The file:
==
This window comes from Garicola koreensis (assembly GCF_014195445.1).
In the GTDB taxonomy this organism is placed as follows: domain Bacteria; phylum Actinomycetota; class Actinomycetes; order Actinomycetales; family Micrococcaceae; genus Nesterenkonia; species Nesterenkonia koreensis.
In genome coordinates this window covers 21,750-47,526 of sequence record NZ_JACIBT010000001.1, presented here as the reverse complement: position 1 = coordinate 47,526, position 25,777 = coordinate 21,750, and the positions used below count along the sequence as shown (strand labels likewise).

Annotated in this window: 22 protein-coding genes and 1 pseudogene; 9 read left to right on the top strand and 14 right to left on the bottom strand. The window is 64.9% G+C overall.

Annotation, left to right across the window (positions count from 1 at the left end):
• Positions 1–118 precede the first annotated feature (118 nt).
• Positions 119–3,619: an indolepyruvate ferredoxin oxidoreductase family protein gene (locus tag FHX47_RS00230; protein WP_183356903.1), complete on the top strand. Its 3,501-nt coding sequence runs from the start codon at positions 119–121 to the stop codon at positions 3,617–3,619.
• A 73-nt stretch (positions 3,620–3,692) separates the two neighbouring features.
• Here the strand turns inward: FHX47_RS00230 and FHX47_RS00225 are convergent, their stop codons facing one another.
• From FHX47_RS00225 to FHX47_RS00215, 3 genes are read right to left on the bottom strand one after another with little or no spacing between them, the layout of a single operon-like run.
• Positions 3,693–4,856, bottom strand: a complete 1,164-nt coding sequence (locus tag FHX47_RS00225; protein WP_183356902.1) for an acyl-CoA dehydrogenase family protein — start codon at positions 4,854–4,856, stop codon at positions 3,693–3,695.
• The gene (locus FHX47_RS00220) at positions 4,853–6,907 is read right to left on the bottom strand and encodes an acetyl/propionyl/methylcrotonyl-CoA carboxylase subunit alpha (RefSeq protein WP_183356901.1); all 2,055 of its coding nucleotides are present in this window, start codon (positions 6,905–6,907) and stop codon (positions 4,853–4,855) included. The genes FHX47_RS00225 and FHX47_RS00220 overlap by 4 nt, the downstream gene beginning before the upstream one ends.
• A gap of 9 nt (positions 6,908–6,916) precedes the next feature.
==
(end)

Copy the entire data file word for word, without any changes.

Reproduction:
This window comes from Garicola koreensis (assembly GCF_014195445.1).
In the GTDB taxonomy this organism is placed as follows: domain Bacteria; phylum Actinomycetota; class Actinomycetes; order Actinomycetales; family Micrococcaceae; genus Nesterenkonia; species Nesterenkonia koreensis.
In genome coordinates this window covers 21,750-47,526 of sequence record NZ_JACIBT010000001.1, presented here as the reverse complement: position 1 = coordinate 47,526, position 25,777 = coordinate 21,750, and the positions used below count along the sequence as shown (strand labels likewise).

Annotated in this window: 22 protein-coding genes and 1 pseudogene; 9 read left to right on the top strand and 14 right to left on the bottom strand. The window is 64.9% G+C overall.

Annotation, left to right across the window (positions count from 1 at the left end):
• Positions 1–118 precede the first annotated feature (118 nt).
• Positions 119–3,619: an indolepyruvate ferredoxin oxidoreductase family protein gene (locus tag FHX47_RS00230; protein WP_183356903.1), complete on the top strand. Its 3,501-nt coding sequence runs from the start codon at positions 119–121 to the stop codon at positions 3,617–3,619.
• A 73-nt stretch (positions 3,620–3,692) separates the two neighbouring features.
• Here the strand turns inward: FHX47_RS00230 and FHX47_RS00225 are convergent, their stop codons facing one another.
• From FHX47_RS00225 to FHX47_RS00215, 3 genes are read right to left on the bottom strand one after another with little or no spacing between them, the layout of a single operon-like run.
• Positions 3,693–4,856, bottom strand: a complete 1,164-nt coding sequence (locus tag FHX47_RS00225; protein WP_183356902.1) for an acyl-CoA dehydrogenase family protein — start codon at positions 4,854–4,856, stop codon at positions 3,693–3,695.
• The gene (locus FHX47_RS00220) at positions 4,853–6,907 is read right to left on the bottom strand and encodes an acetyl/propionyl/methylcrotonyl-CoA carboxylase subunit alpha (RefSeq protein WP_183356901.1); all 2,055 of its coding nucleotides are present in this window, start codon (positions 6,905–6,907) and stop codon (positions 4,853–4,855) included. The genes FHX47_RS00225 and FHX47_RS00220 overlap by 4 nt, the downstream gene beginning before the upstream one ends.
• A gap of 9 nt (positions 6,908–6,916) precedes the next feature.